By its nature, the Open Roboethics Initiative is easy to dismiss — until you read anything they’ve published. As we head toward a self-driving future in which virtually all of us will spend some portion of the day with our lives in the hands of a piece of autonomous software, it ought to be clear that robot morality is anything but academic. Should your car kill the child on the street, or the one in your passenger seat? Even if we can master such calculus and make it morally simple, we will do so only in time to watch a flood of household robots enter the market and create a host of much more vexing problems. There’s nothing frivolous about it — robot ethics is the most important philosophical issue of our time.
Many readers are probably familiar with the following moral quandary, which is not specifically associated with robotics: A train is headed for, and will definitely kill, five helpless people, and you have access to a lever that will change its track and direct it away from the five — and over another, lone victim instead. A grislier version asks you decide whether to push a single very large person in front of the train to bring it to a wet, disgusting halt, which makes it impossible to deny culpability for the single death, which is the crux of the moral problem. Obviously, five dead people is worse than one dead person, but you didn’t set the train moving in the first place, and pulling the lever (or pushing that poor dude) will insert you as a directly responsible actor in whatever outcome arises. This begs the question: If it’s possible for you to pull the lever in time, would your inaction also constitute direct responsibility for the five deaths that result?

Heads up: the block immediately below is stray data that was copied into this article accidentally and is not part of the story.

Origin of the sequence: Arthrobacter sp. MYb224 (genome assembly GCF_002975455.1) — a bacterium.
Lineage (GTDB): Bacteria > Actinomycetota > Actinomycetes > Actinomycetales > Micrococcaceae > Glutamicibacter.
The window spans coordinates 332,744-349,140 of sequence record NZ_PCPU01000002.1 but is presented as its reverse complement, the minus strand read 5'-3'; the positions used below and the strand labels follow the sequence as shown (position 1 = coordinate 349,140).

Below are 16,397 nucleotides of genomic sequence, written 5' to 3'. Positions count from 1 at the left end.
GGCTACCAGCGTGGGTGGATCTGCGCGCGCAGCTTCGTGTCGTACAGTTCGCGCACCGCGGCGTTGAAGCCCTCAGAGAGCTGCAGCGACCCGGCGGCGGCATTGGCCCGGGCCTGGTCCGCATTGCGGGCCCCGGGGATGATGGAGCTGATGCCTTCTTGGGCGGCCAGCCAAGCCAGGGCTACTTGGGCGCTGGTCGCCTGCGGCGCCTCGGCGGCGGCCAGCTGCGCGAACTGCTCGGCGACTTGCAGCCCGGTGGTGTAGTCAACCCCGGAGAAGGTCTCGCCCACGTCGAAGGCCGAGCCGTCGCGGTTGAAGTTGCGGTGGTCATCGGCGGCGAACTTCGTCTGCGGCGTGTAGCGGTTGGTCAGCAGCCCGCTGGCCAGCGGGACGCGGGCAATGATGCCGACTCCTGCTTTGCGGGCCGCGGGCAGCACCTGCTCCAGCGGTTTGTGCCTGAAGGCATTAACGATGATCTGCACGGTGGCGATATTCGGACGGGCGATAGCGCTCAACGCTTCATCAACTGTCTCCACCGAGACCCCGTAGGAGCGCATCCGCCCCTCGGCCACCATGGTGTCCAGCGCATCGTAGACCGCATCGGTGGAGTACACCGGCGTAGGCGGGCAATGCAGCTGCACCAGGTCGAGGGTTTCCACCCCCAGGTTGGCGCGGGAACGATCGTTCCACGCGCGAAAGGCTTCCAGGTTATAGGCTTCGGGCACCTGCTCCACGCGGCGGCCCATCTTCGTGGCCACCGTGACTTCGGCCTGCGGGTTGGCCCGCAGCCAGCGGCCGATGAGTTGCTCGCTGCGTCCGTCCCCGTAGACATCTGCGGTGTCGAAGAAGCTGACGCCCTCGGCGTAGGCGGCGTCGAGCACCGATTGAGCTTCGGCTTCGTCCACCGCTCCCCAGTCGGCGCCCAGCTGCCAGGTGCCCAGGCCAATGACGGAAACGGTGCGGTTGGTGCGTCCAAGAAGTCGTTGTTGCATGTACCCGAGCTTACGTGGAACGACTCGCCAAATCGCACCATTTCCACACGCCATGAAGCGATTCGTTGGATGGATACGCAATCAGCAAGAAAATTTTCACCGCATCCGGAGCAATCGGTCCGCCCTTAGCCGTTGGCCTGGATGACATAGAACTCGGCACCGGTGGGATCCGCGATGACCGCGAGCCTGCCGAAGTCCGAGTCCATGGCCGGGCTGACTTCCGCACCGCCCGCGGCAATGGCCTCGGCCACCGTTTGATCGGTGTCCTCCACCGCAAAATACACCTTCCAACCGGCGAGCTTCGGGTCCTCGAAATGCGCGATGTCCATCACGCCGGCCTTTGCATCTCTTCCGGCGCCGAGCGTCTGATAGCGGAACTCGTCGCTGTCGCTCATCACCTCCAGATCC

In normal, human life this stumper can be set aside quite well with the following argument: “Whatever.” That really isn’t as insensitive as it might seem, since a) The situation will almost certainly never actually arise, and b) We are not inherently responsible for anyone else’s actions. This means that the question of whether to kill the five or the one is ultimately academic, since any single person who actually makes the “wrong” decision in a real life crisis will do so with zero moral implication on the rest of us. So unless we get really unlucky and happen to actually be that guy who stumbles on a train-lever situation, it’s ultimately someone else’s problem. The impossibility of perfecting human behavior means we have no moral imperative to try to do so.